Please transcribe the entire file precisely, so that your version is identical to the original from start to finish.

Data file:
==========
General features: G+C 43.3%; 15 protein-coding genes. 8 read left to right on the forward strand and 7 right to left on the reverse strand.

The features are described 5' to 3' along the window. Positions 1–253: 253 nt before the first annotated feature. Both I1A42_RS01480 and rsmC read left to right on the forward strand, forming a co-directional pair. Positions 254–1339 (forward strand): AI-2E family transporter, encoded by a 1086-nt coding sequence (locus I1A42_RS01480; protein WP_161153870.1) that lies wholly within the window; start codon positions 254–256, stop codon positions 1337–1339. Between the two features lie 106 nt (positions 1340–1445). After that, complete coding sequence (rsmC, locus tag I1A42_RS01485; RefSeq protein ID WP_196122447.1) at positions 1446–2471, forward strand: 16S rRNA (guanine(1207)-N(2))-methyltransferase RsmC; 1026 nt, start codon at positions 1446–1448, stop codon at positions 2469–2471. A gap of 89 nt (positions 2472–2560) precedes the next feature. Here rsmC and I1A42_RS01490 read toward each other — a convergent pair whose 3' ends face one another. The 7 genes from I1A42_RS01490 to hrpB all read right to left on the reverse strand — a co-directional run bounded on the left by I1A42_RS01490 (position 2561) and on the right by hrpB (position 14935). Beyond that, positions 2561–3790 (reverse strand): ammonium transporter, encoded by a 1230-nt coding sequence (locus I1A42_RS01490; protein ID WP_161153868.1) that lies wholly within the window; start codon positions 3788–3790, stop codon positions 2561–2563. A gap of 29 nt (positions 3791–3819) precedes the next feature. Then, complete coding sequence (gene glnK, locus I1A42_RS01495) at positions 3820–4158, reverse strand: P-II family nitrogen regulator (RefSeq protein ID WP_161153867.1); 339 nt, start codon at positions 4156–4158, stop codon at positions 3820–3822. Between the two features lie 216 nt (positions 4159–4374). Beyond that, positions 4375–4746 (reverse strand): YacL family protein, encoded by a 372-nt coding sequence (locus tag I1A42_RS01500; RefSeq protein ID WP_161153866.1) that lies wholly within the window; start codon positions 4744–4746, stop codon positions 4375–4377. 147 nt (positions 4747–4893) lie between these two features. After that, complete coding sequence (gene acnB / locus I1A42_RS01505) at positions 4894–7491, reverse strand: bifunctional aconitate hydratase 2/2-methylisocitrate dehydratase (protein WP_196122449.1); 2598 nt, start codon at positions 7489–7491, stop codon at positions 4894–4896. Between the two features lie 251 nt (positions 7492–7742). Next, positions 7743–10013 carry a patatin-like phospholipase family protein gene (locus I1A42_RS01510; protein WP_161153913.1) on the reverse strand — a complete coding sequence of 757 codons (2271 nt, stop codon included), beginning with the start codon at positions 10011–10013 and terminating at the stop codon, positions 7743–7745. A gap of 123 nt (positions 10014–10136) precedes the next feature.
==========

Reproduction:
General features: G+C 43.3%; 15 protein-coding genes. 8 read left to right on the forward strand and 7 right to left on the reverse strand.

The features are described 5' to 3' along the window. Positions 1–253: 253 nt before the first annotated feature. Both I1A42_RS01480 and rsmC read left to right on the forward strand, forming a co-directional pair. Positions 254–1339 (forward strand): AI-2E family transporter, encoded by a 1086-nt coding sequence (locus I1A42_RS01480; protein WP_161153870.1) that lies wholly within the window; start codon positions 254–256, stop codon positions 1337–1339. Between the two features lie 106 nt (positions 1340–1445). After that, complete coding sequence (rsmC, locus tag I1A42_RS01485; RefSeq protein ID WP_196122447.1) at positions 1446–2471, forward strand: 16S rRNA (guanine(1207)-N(2))-methyltransferase RsmC; 1026 nt, start codon at positions 1446–1448, stop codon at positions 2469–2471. A gap of 89 nt (positions 2472–2560) precedes the next feature. Here rsmC and I1A42_RS01490 read toward each other — a convergent pair whose 3' ends face one another. The 7 genes from I1A42_RS01490 to hrpB all read right to left on the reverse strand — a co-directional run bounded on the left by I1A42_RS01490 (position 2561) and on the right by hrpB (position 14935). Beyond that, positions 2561–3790 (reverse strand): ammonium transporter, encoded by a 1230-nt coding sequence (locus I1A42_RS01490; protein ID WP_161153868.1) that lies wholly within the window; start codon positions 3788–3790, stop codon positions 2561–2563. A gap of 29 nt (positions 3791–3819) precedes the next feature. Then, complete coding sequence (gene glnK, locus I1A42_RS01495) at positions 3820–4158, reverse strand: P-II family nitrogen regulator (RefSeq protein ID WP_161153867.1); 339 nt, start codon at positions 4156–4158, stop codon at positions 3820–3822. Between the two features lie 216 nt (positions 4159–4374). Beyond that, positions 4375–4746 (reverse strand): YacL family protein, encoded by a 372-nt coding sequence (locus tag I1A42_RS01500; RefSeq protein ID WP_161153866.1) that lies wholly within the window; start codon positions 4744–4746, stop codon positions 4375–4377. 147 nt (positions 4747–4893) lie between these two features. After that, complete coding sequence (gene acnB / locus I1A42_RS01505) at positions 4894–7491, reverse strand: bifunctional aconitate hydratase 2/2-methylisocitrate dehydratase (protein WP_196122449.1); 2598 nt, start codon at positions 7489–7491, stop codon at positions 4894–4896. Between the two features lie 251 nt (positions 7492–7742). Next, positions 7743–10013 carry a patatin-like phospholipase family protein gene (locus I1A42_RS01510; protein WP_161153913.1) on the reverse strand — a complete coding sequence of 757 codons (2271 nt, stop codon included), beginning with the start codon at positions 10011–10013 and terminating at the stop codon, positions 7743–7745. A gap of 123 nt (positions 10014–10136) precedes the next feature.